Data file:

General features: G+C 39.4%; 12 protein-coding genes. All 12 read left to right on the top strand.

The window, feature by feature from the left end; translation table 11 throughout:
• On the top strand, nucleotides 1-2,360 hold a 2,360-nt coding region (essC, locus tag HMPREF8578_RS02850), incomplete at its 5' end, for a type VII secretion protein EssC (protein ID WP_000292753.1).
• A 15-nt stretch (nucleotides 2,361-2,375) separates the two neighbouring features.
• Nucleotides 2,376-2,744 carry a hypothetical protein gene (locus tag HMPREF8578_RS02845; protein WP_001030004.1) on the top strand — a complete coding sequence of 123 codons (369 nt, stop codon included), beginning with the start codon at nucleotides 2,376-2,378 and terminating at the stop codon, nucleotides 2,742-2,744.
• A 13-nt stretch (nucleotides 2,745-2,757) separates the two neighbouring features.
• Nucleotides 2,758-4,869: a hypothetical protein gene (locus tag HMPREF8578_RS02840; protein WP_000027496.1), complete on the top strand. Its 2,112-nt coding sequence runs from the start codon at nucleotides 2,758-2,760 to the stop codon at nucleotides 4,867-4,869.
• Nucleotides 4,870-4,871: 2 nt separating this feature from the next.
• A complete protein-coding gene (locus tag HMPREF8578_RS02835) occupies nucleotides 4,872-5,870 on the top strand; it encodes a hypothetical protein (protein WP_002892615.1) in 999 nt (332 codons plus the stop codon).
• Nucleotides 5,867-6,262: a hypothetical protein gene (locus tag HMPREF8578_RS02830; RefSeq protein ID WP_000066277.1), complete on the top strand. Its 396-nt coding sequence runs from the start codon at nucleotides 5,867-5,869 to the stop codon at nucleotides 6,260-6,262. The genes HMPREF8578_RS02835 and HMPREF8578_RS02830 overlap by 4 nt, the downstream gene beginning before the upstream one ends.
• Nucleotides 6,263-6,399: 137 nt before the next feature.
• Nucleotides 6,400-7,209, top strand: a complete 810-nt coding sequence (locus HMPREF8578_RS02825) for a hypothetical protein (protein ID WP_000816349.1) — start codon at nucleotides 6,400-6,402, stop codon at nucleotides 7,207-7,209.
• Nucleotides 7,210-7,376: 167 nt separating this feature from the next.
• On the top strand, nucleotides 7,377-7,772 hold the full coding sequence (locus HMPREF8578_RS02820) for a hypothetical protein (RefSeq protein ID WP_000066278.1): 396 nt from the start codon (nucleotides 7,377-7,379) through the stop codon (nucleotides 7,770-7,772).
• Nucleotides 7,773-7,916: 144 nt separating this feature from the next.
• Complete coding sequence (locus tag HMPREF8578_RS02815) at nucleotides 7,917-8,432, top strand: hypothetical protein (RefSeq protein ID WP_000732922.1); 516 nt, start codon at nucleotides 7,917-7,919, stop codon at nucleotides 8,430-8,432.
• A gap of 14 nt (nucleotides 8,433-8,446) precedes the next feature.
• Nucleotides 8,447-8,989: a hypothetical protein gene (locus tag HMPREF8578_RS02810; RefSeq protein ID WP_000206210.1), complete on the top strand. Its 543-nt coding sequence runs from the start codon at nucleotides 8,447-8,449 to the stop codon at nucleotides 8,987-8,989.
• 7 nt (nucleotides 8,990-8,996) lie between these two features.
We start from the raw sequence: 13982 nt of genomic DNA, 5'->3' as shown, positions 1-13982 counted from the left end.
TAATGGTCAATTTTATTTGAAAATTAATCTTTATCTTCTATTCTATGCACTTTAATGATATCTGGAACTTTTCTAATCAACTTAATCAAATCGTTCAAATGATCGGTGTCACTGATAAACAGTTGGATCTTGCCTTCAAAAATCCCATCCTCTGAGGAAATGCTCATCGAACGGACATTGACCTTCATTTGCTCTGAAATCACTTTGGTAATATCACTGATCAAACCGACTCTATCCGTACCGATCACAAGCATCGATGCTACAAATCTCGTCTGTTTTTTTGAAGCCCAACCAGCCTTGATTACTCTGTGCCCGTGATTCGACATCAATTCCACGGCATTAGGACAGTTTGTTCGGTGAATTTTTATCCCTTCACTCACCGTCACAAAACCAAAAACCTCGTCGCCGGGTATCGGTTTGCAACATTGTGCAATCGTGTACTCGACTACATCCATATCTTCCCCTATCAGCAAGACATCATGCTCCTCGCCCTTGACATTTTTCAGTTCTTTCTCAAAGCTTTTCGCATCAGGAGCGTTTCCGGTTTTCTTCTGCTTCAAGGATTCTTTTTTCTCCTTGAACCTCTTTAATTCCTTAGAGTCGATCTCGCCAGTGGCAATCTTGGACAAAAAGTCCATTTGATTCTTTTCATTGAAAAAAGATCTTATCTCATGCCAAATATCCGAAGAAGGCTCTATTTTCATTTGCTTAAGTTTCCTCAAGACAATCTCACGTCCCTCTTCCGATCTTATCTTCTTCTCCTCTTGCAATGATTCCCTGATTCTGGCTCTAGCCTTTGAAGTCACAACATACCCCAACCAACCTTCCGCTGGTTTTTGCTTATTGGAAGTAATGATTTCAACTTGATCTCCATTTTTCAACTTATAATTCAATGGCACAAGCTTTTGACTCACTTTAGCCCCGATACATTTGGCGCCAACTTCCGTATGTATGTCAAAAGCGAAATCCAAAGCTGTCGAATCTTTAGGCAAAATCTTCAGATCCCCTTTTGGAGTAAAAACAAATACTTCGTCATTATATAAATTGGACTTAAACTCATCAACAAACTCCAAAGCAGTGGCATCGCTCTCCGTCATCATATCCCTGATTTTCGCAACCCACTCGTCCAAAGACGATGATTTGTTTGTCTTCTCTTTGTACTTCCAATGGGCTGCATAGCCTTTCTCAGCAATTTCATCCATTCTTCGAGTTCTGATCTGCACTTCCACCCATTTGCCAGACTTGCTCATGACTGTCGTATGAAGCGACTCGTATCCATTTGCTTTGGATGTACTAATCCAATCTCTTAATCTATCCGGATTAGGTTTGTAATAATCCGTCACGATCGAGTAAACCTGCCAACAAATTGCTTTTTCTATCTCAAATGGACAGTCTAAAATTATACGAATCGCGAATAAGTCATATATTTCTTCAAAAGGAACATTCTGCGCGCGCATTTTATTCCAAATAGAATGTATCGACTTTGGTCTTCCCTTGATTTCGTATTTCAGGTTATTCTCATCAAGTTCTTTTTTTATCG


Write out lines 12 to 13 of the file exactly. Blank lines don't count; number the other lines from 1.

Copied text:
• Nucleotides 6,400-7,209, top strand: a complete 810-nt coding sequence (locus HMPREF8578_RS02825) for a hypothetical protein (protein ID WP_000816349.1) — start codon at nucleotides 6,400-6,402, stop codon at nucleotides 7,207-7,209.
• Nucleotides 7,210-7,376: 167 nt separating this feature from the next.